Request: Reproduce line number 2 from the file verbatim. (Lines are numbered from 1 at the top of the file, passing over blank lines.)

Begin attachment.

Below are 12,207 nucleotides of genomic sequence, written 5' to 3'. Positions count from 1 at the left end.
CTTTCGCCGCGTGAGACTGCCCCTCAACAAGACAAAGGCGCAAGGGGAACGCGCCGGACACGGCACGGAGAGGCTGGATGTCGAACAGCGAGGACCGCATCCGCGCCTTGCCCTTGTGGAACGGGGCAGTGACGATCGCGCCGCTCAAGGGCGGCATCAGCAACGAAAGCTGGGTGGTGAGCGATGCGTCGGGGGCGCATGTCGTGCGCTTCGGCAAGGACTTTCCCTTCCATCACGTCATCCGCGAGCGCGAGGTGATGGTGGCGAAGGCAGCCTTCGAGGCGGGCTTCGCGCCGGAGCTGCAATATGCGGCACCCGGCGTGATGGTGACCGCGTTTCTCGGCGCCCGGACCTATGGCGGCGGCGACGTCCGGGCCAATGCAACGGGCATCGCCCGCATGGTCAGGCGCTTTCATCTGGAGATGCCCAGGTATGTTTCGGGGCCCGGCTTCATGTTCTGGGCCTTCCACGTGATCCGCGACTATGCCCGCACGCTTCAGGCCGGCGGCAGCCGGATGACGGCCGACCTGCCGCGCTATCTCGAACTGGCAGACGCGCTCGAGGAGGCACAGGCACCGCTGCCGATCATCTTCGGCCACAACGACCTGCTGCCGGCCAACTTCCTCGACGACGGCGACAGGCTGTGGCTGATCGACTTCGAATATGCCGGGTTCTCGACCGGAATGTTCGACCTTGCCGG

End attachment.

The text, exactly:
CTTTCGCCGCGTGAGACTGCCCCTCAACAAGACAAAGGCGCAAGGGGAACGCGCCGGACACGGCACGGAGAGGCTGGATGTCGAACAGCGAGGACCGCATCCGCGCCTTGCCCTTGTGGAACGGGGCAGTGACGATCGCGCCGCTCAAGGGCGGCATCAGCAACGAAAGCTGGGTGGTGAGCGATGCGTCGGGGGCGCATGTCGTGCGCTTCGGCAAGGACTTTCCCTTCCATCACGTCATCCGCGAGCGCGAGGTGATGGTGGCGAAGGCAGCCTTCGAGGCGGGCTTCGCGCCGGAGCTGCAATATGCGGCACCCGGCGTGATGGTGACCGCGTTTCTCGGCGCCCGGACCTATGGCGGCGGCGACGTCCGGGCCAATGCAACGGGCATCGCCCGCATGGTCAGGCGCTTTCATCTGGAGATGCCCAGGTATGTTTCGGGGCCCGGCTTCATGTTCTGGGCCTTCCACGTGATCCGCGACTATGCCCGCACGCTTCAGGCCGGCGGCAGCCGGATGACGGCCGACCTGCCGCGCTATCTCGAACTGGCAGACGCGCTCGAGGAGGCACAGGCACCGCTGCCGATCATCTTCGGCCACAACGACCTGCTGCCGGCCAACTTCCTCGACGACGGCGACAGGCTGTGGCTGATCGACTTCGAATATGCCGGGTTCTCGACCGGAATGTTCGACCTTGCCGG